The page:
And the Church of England, the country's official church denomination, offered a prayer Wednesday for the newly elected pope.
"Guide him by by your spirit, give him grace to lead people in prayer and zeal, and to follow in the footsteps of Jesus Christ, your son our Lord," the prayer read.
[Updated at 4:08 p.m. ET] CNN Vatican expert John Allen has reported previously, for the National Catholic Reporter, that the new pope may have been the runner-up in the 2005 election that saw Cardinal Joseph Ratzinger become Benedict XVI. Allen noted that there's no official account of that election – it is officially secret, after all – but various reports had Bergoglio coming in second in 2005.
Pope Francis asked the crowd in St. Peter's Square to pray for him. "Before I give you a blessing, I ask you for a favor - I want you to bless me," he said.
[Updated at 3:51 p.m. ET] Choosing the name Francis is powerful and ground-breaking, CNN Vatican expert John Allen says.
As noted earlier, this is the first Pope Francis. Also, the name parallels one of the most venerated figures in the Roman Catholic Church, St. Francis of Assisi.
Allen described the name of Pope Francis as "the most stunning" choice and "precedent shattering."
"There are cornerstone figures in Catholicism" such as St. Francis, Allen said. Figures of such stature as St. Francis seem "irrepeatable – that there can be only one Francis," Allen added.
Read more about the new name, from CNN's Michael Martinez.
Will the Roman Catholic Church's cardinals elect a pope today, the first full day of their conclave? If so, they'll have to make it happen in their afternoon session.
Black smoke rose from the chimney fixed to the roof of the Sistine Chapel on Wednesday morning, indicating that the cardinals' first two votes of the day were inconclusive. The cardinals also didn't come to a conclusion on Tuesday evening, which was their first vote.
They will have two more opportunities to vote on Wednesday afternoon, after they have lunch.
We have a number of features to inform you about the process. Our full story on Wednesday's activities can be found here. But also check out:
Wednesday's conclave schedule
Video: Millions bet on pope
How a pope is chosen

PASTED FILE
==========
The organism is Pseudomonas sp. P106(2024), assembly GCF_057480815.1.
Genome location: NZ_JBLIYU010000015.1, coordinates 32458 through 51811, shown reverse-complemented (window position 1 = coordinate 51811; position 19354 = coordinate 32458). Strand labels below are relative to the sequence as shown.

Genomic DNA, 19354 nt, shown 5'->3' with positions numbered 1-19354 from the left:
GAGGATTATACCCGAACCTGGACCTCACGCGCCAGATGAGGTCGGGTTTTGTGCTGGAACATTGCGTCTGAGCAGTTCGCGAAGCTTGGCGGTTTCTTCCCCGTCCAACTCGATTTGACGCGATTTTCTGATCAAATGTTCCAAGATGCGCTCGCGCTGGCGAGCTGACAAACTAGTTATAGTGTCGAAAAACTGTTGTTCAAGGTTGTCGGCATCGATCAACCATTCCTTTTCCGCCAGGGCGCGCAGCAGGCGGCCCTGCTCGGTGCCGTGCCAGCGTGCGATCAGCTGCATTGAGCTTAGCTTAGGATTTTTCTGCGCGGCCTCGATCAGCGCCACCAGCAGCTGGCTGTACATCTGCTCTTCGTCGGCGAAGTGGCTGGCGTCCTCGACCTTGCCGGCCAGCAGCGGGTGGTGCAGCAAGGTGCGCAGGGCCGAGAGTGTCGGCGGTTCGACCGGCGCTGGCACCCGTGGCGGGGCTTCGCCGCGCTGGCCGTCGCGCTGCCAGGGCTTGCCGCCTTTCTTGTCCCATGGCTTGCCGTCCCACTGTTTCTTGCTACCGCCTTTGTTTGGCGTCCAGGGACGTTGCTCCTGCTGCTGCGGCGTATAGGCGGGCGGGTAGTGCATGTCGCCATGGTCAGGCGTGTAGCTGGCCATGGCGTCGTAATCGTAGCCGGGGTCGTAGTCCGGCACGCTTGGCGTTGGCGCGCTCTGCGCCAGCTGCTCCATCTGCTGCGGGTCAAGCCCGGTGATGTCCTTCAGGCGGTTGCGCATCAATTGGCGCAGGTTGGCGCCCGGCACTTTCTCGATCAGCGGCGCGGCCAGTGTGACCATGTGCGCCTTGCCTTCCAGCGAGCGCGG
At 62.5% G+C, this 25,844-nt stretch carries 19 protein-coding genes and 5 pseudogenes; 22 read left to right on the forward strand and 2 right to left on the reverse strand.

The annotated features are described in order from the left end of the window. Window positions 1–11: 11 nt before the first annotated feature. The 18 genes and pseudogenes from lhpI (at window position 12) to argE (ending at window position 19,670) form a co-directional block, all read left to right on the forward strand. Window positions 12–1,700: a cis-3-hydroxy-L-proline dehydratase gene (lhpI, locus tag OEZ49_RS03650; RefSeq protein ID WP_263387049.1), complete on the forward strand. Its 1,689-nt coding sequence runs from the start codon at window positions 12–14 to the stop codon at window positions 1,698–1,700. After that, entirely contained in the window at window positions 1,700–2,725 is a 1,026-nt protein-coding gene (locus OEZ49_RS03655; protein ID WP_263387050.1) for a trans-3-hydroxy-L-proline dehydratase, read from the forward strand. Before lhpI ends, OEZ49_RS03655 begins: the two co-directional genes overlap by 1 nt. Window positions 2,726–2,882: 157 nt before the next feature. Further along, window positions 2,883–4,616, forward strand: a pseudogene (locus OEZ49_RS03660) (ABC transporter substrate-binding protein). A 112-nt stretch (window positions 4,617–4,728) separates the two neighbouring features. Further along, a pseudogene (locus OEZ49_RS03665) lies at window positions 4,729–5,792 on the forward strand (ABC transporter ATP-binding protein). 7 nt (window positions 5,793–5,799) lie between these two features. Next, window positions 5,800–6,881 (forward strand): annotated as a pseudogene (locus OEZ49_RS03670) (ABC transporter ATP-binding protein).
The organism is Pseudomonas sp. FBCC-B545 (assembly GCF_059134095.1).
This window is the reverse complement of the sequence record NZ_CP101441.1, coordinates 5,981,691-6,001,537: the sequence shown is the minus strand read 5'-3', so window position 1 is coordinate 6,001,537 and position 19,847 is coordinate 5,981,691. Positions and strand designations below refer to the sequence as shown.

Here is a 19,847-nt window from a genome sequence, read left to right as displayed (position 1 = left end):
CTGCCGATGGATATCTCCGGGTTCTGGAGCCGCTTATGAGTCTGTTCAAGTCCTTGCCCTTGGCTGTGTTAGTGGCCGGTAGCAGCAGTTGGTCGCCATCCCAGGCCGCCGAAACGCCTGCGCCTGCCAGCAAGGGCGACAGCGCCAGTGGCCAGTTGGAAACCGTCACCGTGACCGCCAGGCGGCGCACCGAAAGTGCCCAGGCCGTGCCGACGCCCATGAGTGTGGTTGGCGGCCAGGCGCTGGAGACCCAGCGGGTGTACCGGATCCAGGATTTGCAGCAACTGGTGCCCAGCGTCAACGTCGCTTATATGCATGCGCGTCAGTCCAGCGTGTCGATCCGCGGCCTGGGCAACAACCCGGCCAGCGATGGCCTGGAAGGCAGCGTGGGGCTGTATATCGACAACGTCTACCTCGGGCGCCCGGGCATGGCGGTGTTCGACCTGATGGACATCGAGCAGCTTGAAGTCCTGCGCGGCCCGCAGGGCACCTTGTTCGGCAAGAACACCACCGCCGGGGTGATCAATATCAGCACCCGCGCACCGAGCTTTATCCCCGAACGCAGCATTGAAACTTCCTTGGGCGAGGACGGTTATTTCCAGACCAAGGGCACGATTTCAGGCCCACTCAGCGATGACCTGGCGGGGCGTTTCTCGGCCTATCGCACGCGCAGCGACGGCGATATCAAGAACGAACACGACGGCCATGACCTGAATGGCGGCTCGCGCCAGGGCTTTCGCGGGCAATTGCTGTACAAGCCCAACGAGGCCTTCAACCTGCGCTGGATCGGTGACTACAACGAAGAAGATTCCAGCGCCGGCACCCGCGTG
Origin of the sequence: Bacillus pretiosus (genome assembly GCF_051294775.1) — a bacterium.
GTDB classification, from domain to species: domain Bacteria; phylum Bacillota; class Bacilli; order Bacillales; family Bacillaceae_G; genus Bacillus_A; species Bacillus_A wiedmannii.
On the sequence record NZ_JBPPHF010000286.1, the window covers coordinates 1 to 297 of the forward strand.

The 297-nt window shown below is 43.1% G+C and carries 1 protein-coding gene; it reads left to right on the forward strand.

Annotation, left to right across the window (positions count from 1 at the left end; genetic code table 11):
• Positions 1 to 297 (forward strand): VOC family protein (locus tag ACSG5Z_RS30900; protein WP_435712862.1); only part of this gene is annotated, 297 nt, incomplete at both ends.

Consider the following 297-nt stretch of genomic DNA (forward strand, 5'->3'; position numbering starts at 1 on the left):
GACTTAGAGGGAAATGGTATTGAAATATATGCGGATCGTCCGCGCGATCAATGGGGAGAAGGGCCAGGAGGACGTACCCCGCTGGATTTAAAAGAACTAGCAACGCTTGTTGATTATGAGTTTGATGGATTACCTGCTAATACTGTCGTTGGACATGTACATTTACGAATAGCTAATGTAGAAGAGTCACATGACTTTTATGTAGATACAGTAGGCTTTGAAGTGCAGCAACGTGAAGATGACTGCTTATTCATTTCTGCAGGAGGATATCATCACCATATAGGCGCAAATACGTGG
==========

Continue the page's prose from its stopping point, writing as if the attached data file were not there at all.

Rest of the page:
Video: Papal conclave 101
Cover-up claims disturb conclave
[Updated at 2:47 p.m. ET] In a not-so-surprising result, there will be no new pope tonight.
Black smoke has risen from a chimney over the Sistine Chapel in Vatican City, indicating that no one collected enough votes Tuesday to be elected the successor to the retired Pope Benedict XVI. The Roman Catholic Church's cardinals held their first vote in the chapel today.
The cardinals will vote again tomorrow.
[Updated at 12:46 p.m. ET] The process of selecting a new pope of the Roman Catholic church has begun.
The 115 cardinal-electors have gathered in the Sistine Chapel in Vatican City, and the doors to the chapel have closed, marking the beginning of today's election session.
This session is scheduled to last two hours, assuming no pope is chosen before then. The cardinals would then go at it again tomorrow.
[Updated at 7:43 a.m. ET] The wait is nearly over: It's time for the cardinals to get down to the business of choosing a pope.
The Catholic Church's cardinals are set to begin their secret election, or conclave, in Vatican City on Tuesday. The process to choose a successor to the retired Benedict XVI could take days.
We have a number of features to inform you about the process. Our full story on Tuesday's activities can be found here. But also check out:
The Catholic cardinals gathered in Rome voted Friday to begin the secret election, or conclave, to elect a new pope next Tuesday afternoon, the Vatican said.
The 115 cardinal-electors taking part in the conclave will enter the closed-door process after a morning Mass, the Vatican said. Only those younger than 80 are eligible to vote.
Slowly but surely, the Catholic Church's cardinals are putting themselves in position to elect a new pope.
All but two of the 115 cardinals eligible to elect the new pope are now in Rome, Vatican spokesman the Rev. Federico Lombardi announced Wednesday. One more is due to arrive this afternoon, and the last one on Thursday, he said.
No date has yet been proposed for the secret election, or conclave, to select the successor to former pontiff Benedict XVI, who resigned last week. For more on today's developments at the Vatican, read this story.
Interactive: A look at possible papal contenders
How is a new pope elected?
A group representing survivors of sexual abuse by priests on Wednesday named a "Dirty Dozen" list of cardinals it said would be the worst candidates for pope based on their handling of child sex abuse claims.
Their presence on the list is based "on their actions and/or public comment about child sex abuse and cover up in the church," the group said.
The list includes cardinals from several countries.